Flexing the neck round?
 
 

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Flexing the neck round?

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  • Flexing the horses neck on circle
  • Flexing a horse neck

 
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    08-18-2009, 05:19 PM
  #1
Foal
Thumbs up Flexing the neck round?

Hey guys!

I have finally moved to a new yard and have a job there, its a really good dressage yard/livery yard, with a few jumpers there, buck is the only welsh cob there, the only things near his type are the 2 fell ponies next door own, the rest are basically top quality warmbloods! I feel totally small now!

The owner and my new boss has agreed that buck will be a fantastic horse once we get his habits out, she says he isnt bad mannered or naughty, he just hasnt been educated properly, and I can see what she means.

She suggested I did some flexing exercises with him, and I can do it mounted or on the ground, as he is actually quite stiff in the neck, but he okay when a treats involved . She told me that using a treat to get him to turn and touch my toes would be good, but are there any others that I could do? I want him to be as good as I can get out of him!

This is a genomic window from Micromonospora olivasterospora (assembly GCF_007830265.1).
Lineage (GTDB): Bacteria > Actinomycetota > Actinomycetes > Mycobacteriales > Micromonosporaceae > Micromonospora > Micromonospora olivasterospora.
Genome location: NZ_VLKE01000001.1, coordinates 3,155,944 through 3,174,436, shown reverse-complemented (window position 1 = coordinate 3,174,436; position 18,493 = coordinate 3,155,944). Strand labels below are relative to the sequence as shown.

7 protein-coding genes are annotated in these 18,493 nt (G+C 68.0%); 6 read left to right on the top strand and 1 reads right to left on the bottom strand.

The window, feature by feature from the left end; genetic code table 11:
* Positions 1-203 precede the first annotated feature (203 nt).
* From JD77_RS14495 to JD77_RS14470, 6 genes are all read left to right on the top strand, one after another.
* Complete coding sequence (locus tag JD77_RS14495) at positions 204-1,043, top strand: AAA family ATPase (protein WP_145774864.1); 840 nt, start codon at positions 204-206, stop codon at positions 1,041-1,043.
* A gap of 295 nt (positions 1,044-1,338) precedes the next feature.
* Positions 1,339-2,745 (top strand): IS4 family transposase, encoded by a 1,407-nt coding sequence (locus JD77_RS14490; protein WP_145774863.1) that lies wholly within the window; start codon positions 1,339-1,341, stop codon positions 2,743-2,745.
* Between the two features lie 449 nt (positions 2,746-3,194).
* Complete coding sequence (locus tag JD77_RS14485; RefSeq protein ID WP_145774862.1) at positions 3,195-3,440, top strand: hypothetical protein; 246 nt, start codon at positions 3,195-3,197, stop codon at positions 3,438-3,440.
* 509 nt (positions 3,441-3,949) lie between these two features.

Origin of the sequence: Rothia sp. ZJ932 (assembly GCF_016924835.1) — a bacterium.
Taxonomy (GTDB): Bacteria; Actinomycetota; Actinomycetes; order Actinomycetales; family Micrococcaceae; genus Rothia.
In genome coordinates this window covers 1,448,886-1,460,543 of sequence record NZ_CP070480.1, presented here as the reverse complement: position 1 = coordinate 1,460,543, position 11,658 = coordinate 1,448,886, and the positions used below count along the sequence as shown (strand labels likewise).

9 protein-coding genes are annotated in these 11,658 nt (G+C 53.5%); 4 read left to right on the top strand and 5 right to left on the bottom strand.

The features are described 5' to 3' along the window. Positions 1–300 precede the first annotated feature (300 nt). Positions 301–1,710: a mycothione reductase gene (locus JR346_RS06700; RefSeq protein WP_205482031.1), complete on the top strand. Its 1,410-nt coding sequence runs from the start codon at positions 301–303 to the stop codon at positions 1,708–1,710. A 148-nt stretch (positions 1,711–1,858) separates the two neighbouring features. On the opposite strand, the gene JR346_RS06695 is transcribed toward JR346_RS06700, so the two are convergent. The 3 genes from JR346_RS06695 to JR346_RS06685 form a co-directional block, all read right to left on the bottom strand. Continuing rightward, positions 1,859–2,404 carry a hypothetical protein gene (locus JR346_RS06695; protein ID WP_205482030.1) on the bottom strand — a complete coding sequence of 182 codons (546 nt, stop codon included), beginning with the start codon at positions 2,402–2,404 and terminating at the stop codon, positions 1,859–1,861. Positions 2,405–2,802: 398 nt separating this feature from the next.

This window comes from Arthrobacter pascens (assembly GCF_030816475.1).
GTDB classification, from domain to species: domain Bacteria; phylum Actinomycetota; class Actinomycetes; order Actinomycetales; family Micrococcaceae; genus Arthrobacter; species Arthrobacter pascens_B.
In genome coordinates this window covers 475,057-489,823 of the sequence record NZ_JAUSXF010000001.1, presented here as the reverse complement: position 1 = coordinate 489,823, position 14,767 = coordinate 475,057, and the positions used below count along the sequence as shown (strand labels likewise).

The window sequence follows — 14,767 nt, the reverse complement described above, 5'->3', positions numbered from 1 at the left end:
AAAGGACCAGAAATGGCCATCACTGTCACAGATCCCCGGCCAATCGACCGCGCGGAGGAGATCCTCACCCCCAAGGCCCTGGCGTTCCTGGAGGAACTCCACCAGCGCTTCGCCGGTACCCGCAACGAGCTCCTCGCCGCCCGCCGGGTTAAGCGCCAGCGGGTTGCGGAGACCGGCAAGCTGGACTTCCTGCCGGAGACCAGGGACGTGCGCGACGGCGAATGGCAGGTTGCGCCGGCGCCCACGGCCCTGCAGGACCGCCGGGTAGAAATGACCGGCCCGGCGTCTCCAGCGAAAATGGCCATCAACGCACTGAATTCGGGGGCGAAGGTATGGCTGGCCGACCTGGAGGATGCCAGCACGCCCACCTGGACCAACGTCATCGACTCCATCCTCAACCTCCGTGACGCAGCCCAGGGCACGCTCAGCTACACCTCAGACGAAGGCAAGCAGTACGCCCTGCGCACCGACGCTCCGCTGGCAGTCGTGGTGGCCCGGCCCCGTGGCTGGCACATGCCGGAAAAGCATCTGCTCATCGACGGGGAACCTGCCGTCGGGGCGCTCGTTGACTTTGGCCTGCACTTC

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    08-18-2009, 05:32 PM
  #2
Trained
I wouldn't use a treat as I am against treeting horses like lap dogs. I would just put a little pressure on the rein and hold it until his feet stop moving his head comes around and he puts slack in the rein. Monty Roberts talks a lot about this and is well respected on your side of the pond so you might want to look at some of his work. Also Clinton Anderson talks alot about flexing the head around and in his book he demonstrates with both english and western tack. There are a ton of pictures in his book and it is easy to understand.